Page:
Between the 2nd Century and the 5th Century AD, the great pyramid city of Teotihuacan was the largest in the Western hemisphere, the “Rome of America,” with a population of nearly 250,000. Yet its monumental avenues and massive pyramids dedicated to the Sun, the Moon and the Feathered Serpent conceal the vestiges of a much older and even more mysterious past. The foundations of great megalithic buildings are visible under some of the structures of the ancient city, the older structures employing large, finely dressed megalithic blocks, in contrast to the later structures being largely built of mud-bricks and small cemented stones. There is evidence that an immense megalithic structure may have once stood in the area now occupied by the Pyramid of the Feathered Serpents. Hundreds of andesite stone blocks, many weighing in excess of 10 tons, lie scattered over a very large area and were apparently reused as part of the filling of the pyramid. These blocks exhibit sharp edges, perfectly planar surfaces and complex concave surfaces that would have been nearly impossible to obtain with the primitive flint and obsidian tools supposedly available to the ancient builders of Teotihuacan. Some of stones recovered from the filling of the pyramid even show evidence of drilling and saw marks as to suggest some mechanical method for cutting stone. An immense effort must have gone into the quarrying, cutting and fitting of these enormous stone blocks, as no local source of andesite stone exists in a range of 25 miles from Teotihuacan across very rugged mountainous terrain. Yet there seems to be no trace of the structures to which the stones originally belonged.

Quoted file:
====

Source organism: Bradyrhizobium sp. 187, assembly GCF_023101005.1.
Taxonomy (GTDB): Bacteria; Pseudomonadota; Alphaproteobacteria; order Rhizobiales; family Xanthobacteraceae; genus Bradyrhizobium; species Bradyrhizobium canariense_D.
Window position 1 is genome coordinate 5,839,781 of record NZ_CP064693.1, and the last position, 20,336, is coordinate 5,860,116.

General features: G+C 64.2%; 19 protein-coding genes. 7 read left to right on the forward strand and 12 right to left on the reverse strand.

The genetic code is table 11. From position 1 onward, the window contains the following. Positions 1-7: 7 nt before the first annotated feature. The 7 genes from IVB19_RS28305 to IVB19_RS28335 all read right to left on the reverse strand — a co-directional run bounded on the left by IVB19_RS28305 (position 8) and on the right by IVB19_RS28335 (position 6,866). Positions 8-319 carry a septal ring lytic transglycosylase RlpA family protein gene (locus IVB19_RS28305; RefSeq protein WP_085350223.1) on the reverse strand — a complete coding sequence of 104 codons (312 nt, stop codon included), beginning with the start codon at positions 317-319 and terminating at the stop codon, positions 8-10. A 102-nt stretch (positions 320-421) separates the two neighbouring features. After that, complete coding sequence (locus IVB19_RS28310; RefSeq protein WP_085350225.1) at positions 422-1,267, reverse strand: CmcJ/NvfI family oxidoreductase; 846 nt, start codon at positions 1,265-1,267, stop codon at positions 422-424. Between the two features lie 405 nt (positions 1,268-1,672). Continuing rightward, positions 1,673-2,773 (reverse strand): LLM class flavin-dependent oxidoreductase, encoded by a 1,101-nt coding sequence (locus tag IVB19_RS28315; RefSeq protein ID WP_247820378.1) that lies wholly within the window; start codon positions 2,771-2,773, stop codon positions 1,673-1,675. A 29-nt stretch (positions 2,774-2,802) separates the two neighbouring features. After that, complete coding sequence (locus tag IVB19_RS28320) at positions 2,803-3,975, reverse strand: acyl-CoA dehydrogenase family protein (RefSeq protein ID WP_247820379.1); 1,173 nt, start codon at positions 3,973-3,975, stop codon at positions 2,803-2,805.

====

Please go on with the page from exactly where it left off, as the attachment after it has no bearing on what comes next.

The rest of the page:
5. The Cruciform Tombs of Mitla and Guards
Some of the largest stone blocks employed in any ancient structure across the Americas are found at Mitla and in the nearby sites of Xaagá and Guiaroo. At Mitla, enormous andesite and porphyry stone lintels and monolithic columns, some weighing as much as 30 tons, were regularly employed in the construction of palaces and pyramids above ground. Yet it is in the maze of underground tombs, chambers and tunnels that run under the ancient city that may be found the finest examples of megalithic stonework in all of Mexico. The stones that form the walls and ceilings of these underground chambers are cut with astonishing precision, as to leave nearly imperceptible joints between the blocks. A mysterious cruciform structure was discovered and photographed in 1902 at a site called Guiaroo, in the vicinity of Mitla. It was built of immense megalithic stone blocks measuring as many as 6 meters long and weighing in excess of 50 tons. Unfortunately the location of this remarkable structure is presently unknown, but other enormous stone blocks can be seen at a nearby quarry, the largest measuring 6.24 x 3.89 x 0.80 meters and weighing an estimated 55 tons.